By Dr. Ken Broda-Bahm:
It is one of the earliest and most heartbreaking tactics that children learn: Because social connections are powerful, taking those connections away is a weapon. So kids are left out, not included, not talked to, ignored. Ostracism from one's peers may be a passive form of aggression, but it is a painful form all the same. And, like most of the other battles from the playground, it doesn't end with childhood. Based on some recent research, it continues in the workplace, and it does so at a level that managers and attorneys may not fully appreciate. The research comes from a survey of 3,400 American workers in a number of different types of companies. According to the research, summarized in a recent Psyblog post, active bullying is a problem in the workplace, but the greater problem is ostracism. "Compared with those who had experienced harassment," the piece concludes, "those being ignored felt more inclined to quit their job, less connection to their job and had a greater number of health problems."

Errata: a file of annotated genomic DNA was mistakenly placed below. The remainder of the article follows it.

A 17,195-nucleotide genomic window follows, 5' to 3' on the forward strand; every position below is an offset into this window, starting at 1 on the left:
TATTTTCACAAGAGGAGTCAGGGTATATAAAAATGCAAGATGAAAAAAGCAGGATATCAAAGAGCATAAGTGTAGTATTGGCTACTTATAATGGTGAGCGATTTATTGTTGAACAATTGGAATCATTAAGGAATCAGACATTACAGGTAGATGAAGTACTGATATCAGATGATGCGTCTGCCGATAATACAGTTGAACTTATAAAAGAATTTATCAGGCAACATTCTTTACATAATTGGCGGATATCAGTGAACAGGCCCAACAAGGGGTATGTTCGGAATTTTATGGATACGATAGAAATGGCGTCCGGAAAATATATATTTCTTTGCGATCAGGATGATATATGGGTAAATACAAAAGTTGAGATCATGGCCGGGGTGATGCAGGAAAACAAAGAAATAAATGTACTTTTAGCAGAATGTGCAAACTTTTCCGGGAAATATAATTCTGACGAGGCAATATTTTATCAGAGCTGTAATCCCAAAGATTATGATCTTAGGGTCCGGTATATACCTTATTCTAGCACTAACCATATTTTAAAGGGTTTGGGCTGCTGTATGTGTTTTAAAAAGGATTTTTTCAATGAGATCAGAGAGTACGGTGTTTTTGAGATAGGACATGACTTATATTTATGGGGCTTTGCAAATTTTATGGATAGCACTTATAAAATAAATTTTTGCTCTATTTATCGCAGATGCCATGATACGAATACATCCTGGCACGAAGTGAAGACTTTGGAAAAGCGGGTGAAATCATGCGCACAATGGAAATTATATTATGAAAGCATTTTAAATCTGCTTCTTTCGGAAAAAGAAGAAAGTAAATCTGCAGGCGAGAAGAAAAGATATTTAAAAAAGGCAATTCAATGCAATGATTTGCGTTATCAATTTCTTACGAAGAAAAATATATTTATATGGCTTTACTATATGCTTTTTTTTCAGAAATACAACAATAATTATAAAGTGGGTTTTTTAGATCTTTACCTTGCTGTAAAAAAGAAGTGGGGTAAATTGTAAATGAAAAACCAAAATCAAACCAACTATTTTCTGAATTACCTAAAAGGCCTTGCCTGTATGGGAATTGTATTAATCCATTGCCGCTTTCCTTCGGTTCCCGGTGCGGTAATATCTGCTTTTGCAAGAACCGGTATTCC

That implies the need for a broader view of workplace aggression and the full spectrum of factors that can turn someone into a whistle-blower, a plaintiff, or simply an ex-employee. Lawyers, and managers who are informed by lawyers, might be putting most of their focus on active harassment and missing other aspects of a company culture that can be just as destructive, or more so. I can imagine a manager trying to resolve a dispute by saying, "Can't you just ignore him," believing that silence means peace and a return to work. But what the research indicates is that silence can be a form of workplace conflict as well, and perhaps the worst form of it. Workplace ostracism deserves to be considered when thinking about harassment, retaliation, constructive discharge, and hostile environment claims. In this post, I will take a look at the research along with a few implications.